"So the developer's job is mainly to write code if that is what is necessary, but there are other ways in which you can use a model-driven platform to deliver applications much more quickly," Carvalho said.
Furthermore, Carvalho predicted a trend toward embedding developers into line-of-business operations rather than separate dev teams. Already, he said, IDC sees companies reversing course on software development outsourcing. Increasingly, Carvalho said, firms are putting developers back in-house so they can understand business-related development problems better. They are combining development with line-of-business operations to form one single entity that will deliver applications to meet future disruption.
Addressing a question about how developer skill sets will change, Carvalho said, "We're seeing a lot more skills moving toward modern languages, but also using different methodologies -- obviously Agile and the focus on DevOps -- so that you're not only creating an application faster but when you're changing it, you're changing it at the pace that the line of business needs and the business needs to meet changing regulations and new challenges that come day to day."
The Rise of Cognitive Computing and AI
Some of those new challenges will concern cutting-edge technologies such as cognitive computing, machine learning and artificial intelligence.
"Cognitive systems provide a form of artificial intelligence, in which the system adjusts to massive amounts of data and assesses and identifies connections and patterns that can develop through algorithms," Gens explained. "It provides answers and advice and continues to adapt and learn in real time as new data arrives."
Gens sees tremendous growth ahead in this area, which is of special importance to developers.
"IDC predicts that 2016 to 2018 is going to be a critical takeoff period for developers using cognitive technology and services," Gens said. "And one reason it's going to be taking off is that -- I don't know whether you've noticed this, but Big Data adoption is hitting a logjam, requiring significant skills that are in short supply, hence the logjam, even as the flood of data keeps rising. Cognitive technologies not only bring added sophistication to data analytics but in many cases they can introduce simpler user interfaces like voice recognition, lowering the bar for user skills. That's critical because that will dramatically expand the use cases for these technologies over the next several years.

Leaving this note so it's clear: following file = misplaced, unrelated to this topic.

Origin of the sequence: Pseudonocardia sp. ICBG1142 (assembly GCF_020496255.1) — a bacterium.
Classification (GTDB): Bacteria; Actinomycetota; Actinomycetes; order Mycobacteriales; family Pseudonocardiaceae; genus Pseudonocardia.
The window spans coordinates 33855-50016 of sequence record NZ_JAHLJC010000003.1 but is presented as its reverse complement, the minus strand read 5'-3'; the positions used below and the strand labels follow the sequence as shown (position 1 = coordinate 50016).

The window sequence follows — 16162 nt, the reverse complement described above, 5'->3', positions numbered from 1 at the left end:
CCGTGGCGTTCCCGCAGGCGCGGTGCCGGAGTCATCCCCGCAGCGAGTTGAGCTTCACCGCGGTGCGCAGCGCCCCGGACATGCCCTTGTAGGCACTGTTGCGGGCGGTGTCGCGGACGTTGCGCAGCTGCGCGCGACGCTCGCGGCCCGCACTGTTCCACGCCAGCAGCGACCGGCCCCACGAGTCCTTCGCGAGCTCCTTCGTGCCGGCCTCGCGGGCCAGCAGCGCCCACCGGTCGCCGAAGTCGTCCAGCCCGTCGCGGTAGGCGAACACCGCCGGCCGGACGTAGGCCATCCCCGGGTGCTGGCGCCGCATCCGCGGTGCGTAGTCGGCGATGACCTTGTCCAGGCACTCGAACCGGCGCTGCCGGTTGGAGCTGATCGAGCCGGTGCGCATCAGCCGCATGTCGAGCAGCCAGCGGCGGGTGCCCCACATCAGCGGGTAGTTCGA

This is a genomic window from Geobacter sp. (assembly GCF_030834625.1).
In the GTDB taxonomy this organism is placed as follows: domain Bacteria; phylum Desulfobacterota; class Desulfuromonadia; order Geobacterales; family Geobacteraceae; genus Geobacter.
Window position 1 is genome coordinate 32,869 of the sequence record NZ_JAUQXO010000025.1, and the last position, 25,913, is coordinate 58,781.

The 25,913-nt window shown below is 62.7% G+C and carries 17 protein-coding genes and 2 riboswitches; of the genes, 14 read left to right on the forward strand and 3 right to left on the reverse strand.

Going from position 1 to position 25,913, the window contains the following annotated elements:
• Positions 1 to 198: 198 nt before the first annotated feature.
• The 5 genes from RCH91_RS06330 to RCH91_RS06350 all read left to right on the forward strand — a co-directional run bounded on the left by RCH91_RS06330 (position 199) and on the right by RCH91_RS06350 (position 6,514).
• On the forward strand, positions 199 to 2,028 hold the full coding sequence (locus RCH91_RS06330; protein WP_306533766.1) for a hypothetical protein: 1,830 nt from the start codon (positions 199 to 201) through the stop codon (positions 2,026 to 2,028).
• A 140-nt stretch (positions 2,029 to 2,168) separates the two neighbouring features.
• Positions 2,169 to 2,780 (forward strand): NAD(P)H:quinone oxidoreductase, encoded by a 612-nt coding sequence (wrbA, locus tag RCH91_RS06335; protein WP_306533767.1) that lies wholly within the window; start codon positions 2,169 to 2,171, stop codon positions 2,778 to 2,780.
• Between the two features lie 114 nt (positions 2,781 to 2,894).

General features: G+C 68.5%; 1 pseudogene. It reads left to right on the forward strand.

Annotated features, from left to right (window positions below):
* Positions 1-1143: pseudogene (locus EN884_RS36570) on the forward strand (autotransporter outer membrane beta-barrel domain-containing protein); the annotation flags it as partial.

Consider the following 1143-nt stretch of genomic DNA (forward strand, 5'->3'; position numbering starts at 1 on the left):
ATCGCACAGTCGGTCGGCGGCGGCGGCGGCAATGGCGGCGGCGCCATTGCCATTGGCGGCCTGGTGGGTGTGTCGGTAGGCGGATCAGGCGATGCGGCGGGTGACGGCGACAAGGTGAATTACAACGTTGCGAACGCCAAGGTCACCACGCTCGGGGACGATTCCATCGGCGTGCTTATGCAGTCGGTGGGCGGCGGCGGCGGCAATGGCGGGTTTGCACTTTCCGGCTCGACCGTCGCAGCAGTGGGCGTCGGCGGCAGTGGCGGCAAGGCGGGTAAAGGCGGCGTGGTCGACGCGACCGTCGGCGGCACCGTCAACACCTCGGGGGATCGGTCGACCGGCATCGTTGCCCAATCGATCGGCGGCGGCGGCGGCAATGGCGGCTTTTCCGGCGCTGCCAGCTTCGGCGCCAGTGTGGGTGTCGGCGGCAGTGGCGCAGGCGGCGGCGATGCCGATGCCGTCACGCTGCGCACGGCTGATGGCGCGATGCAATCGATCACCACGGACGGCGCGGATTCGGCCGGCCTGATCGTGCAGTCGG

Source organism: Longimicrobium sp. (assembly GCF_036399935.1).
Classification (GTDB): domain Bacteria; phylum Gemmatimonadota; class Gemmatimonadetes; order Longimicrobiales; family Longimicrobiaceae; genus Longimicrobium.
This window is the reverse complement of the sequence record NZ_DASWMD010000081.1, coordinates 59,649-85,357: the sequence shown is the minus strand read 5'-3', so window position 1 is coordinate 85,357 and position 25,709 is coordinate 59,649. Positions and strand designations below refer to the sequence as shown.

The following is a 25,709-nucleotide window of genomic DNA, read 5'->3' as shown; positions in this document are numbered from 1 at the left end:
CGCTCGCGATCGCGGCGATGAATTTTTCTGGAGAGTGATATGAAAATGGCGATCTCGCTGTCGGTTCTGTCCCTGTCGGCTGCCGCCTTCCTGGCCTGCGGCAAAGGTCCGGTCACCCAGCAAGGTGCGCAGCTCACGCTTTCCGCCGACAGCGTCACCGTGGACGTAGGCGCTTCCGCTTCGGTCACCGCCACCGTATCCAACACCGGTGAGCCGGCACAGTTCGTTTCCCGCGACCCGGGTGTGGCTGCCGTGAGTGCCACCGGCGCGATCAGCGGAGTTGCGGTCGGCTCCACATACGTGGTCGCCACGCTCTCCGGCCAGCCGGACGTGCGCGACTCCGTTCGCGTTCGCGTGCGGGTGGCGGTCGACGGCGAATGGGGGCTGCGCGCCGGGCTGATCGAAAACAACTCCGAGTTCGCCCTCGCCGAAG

"Our prediction is that by 2018, at least 50 percent of developer teams will embed cognitive services into their apps and services," Gens continued. This doesn't necessarily mean a huge number of enterprise apps will use the new technology -- for some teams, it might mean only one app uses it, or several.
"But 50 percent of the developer teams will have developed enough expertise that they're starting to use it," Gens said. "Now that's compared to less than 1 percent of developer teams today, so that's a 50-fold increase."
Besides the predictions of larger dev teams, a focus on developer talent and the increasing use of cognitive computing, IDC also touched on the increasing use of cloud computing platforms, external data sources, the Internet of Things (IoT) and a re-alignment of the vendor landscape that will see 30 percent of existing vendors disappear by 2020.
The research firm also put many other predictions online, with separate presentations available for industry segments such as financial services, government, healthcare and many more.
David Ramel is the editor of Visual Studio Magazine.